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You Need a Budget (YNAB) vs. Tiller: A Comparison of Budgeting Software

A Battle of Budgeting Titans: YNAB vs Tiller – A side-splitting, no-hold-bars comparison.

Dean Jovceski



Budgeting. We all know we should do it, but the majority of us would rather clean the bathroom than sit down and organize our finances. However, “If you don’t plan, you plan to fail,” as the saying goes. Budgeting software can help with that.

The days of writing numbers in a notebook and hoping for the best have long since passed. Today, there are a ton of options for budgeting tools that make the process simple. You Need a Budget (YNAB) and Tiller are two of the industry’s top names.

We’ll examine these two industry leaders in budgeting software in-depth in this post and offer advice on which one will work best for you and your financial objectives.

The Battle of Budgeting Philosophies: YNAB’s Zero-Based Approach vs Tiller’s Spreadsheet Magic

First of all, YNAB and Tiller have completely different methods for creating budgets. The zero-based budgeting approach used by YNAB stipulates that your revenue less your expenses should equal zero.

This implies that there is no room for unnecessary expenditure because every dollar you make has a specific purpose in your budget.

Tiller, on the other hand, uses Google Sheets as its platform and is focused on giving you the most control over your finances. With Tiller, you have complete control over how to personalize your budget and keep track of your spending in real time.

Which philosophy is best for you, then? Your particular tastes will determine this. YNAB might be a better choice if you want a more hands-off approach and want software that will walk you through budgeting.

Tiller is the way to go, though, if you’re a control freak like me and want the flexibility to adjust your budget until it’s perfect.

Credits: Medium

The Cost of Budgeting Bliss: YNAB’s Subscription Model vs Tiller’s Lifetime Fee

Next, let’s discuss the price. You must subscribe to YNAB’s service and pay $11.99 per month or $84 annually to use it. For a lifetime license, Tiller charges a one-time fee of $59, on the other hand.

Now, Tiller’s lifetime charge might appear more appealing if you’re like me and prioritize long-term savings. The degree of customer service and software upgrades provided by Tiller are lower than those provided by YNAB with their subscription model, so keep that in mind.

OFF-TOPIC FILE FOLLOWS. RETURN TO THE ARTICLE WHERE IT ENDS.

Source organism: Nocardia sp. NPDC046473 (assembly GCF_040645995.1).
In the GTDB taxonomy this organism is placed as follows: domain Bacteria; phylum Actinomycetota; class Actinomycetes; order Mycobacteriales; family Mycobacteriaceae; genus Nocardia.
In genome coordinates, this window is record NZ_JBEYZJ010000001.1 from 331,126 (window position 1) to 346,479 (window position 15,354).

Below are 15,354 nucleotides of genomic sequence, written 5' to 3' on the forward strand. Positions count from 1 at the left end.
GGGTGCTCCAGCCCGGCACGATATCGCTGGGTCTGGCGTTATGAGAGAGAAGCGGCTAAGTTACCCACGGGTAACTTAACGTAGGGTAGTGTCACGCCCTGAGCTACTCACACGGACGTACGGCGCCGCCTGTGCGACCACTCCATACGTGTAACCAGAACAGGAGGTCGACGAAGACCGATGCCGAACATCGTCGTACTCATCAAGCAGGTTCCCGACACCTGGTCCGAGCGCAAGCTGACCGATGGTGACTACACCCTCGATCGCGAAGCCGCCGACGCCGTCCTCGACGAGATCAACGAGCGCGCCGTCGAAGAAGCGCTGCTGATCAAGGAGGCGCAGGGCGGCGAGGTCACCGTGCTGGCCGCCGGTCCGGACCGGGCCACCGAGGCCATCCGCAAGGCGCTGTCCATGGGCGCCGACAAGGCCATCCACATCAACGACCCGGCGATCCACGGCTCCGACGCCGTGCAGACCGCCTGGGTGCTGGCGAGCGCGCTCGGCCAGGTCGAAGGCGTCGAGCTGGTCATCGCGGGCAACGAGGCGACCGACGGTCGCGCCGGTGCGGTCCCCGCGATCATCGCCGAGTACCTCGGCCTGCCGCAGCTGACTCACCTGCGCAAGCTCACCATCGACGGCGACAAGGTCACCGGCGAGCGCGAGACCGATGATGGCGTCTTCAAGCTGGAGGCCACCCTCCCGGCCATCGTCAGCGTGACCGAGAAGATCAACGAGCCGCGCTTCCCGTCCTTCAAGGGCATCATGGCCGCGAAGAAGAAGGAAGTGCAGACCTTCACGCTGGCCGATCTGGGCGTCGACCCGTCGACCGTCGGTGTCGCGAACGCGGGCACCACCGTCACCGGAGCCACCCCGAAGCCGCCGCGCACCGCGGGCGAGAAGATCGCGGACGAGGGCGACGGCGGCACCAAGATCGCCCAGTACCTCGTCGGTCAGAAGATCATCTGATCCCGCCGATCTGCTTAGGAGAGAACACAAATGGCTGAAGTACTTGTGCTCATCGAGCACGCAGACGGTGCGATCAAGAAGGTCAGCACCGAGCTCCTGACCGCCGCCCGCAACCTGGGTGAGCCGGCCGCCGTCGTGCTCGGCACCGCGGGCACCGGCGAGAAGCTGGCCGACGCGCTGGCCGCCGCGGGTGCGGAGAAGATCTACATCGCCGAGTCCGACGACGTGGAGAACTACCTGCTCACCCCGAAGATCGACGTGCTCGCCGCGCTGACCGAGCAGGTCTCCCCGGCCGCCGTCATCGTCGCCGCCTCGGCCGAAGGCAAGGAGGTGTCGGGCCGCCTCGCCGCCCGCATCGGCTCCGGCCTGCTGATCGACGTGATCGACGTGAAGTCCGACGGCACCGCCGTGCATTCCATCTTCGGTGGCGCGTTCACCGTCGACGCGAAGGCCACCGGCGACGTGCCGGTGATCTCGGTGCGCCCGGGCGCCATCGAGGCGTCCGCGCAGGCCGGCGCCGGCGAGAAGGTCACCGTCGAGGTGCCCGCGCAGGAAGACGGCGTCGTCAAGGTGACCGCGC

Which offers the best value for the money? You guessed right, it all boils down to preference. The additional expense of YNAB’s subscription plan can be worthwhile if you want the assurance that comes with continuing customer support and software updates.

However, Tiller’s lifetime charge is the way to go if you’re willing to use a do-it-yourself approach to troubleshooting.

Credits: Young Adult Money

The Final Verdict: Which Budgeting Software Reigns Supreme?

In conclusion, YNAB and Tiller are both excellent choices for budgeting software, each with special advantages and disadvantages.

For individuals who want a more structured approach to budgeting and appreciate continuing customer assistance, YNAB’s zero-based strategy and subscription model make it an excellent choice.

Tiller is a fantastic option for people who want complete control over their budget and are ready to employ a DIY approach to troubleshooting because of its lifetime subscription and use of Google Sheets.

The ideal budgeting program for you will ultimately rely on your tastes and financial objectives.

Spend some time thinking through your requirements, weighing the advantages and disadvantages of each choice, and selecting the program that will enable you to get control over your funds and achieve your financial objectives.

And if the thought of creating a budget is still overwhelming you, keep in mind that budgeting software makes managing your money simpler than ever. So take the plunge and begin budgeting right away. You’ll be grateful to your future self.

ALSO READ: Tradervue vs. Edgewonk: A Comparison of Trading Journal Software

This is Dean and he is a former banker with a passion for writing. He has Bachelor’s degree in Economics and an FCE English level certificate. Dean is an honest person looking for long-term partners and always giving clients more than they expect.

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